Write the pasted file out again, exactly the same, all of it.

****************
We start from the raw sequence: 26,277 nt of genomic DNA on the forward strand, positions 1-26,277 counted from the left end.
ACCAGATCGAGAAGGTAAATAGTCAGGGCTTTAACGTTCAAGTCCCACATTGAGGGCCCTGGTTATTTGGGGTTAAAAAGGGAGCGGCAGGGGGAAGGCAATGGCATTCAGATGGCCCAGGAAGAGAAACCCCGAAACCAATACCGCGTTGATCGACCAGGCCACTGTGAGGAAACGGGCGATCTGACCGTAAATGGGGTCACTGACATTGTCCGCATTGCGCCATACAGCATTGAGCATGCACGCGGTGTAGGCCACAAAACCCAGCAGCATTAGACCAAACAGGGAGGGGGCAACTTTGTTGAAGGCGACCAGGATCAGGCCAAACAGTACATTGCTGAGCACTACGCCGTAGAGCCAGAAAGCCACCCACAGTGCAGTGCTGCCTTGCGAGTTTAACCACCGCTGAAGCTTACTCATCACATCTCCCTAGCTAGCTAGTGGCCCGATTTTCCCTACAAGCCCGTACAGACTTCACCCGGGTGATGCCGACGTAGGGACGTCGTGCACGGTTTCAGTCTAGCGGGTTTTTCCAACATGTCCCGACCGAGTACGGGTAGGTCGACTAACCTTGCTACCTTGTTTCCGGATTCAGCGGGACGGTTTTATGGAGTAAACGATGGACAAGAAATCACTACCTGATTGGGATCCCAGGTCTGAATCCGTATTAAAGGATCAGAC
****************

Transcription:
We start from the raw sequence: 26,277 nt of genomic DNA on the forward strand, positions 1-26,277 counted from the left end.
ACCAGATCGAGAAGGTAAATAGTCAGGGCTTTAACGTTCAAGTCCCACATTGAGGGCCCTGGTTATTTGGGGTTAAAAAGGGAGCGGCAGGGGGAAGGCAATGGCATTCAGATGGCCCAGGAAGAGAAACCCCGAAACCAATACCGCGTTGATCGACCAGGCCACTGTGAGGAAACGGGCGATCTGACCGTAAATGGGGTCACTGACATTGTCCGCATTGCGCCATACAGCATTGAGCATGCACGCGGTGTAGGCCACAAAACCCAGCAGCATTAGACCAAACAGGGAGGGGGCAACTTTGTTGAAGGCGACCAGGATCAGGCCAAACAGTACATTGCTGAGCACTACGCCGTAGAGCCAGAAAGCCACCCACAGTGCAGTGCTGCCTTGCGAGTTTAACCACCGCTGAAGCTTACTCATCACATCTCCCTAGCTAGCTAGTGGCCCGATTTTCCCTACAAGCCCGTACAGACTTCACCCGGGTGATGCCGACGTAGGGACGTCGTGCACGGTTTCAGTCTAGCGGGTTTTTCCAACATGTCCCGACCGAGTACGGGTAGGTCGACTAACCTTGCTACCTTGTTTCCGGATTCAGCGGGACGGTTTTATGGAGTAAACGATGGACAAGAAATCACTACCTGATTGGGATCCCAGGTCTGAATCCGTATTAAAGGATCAGAC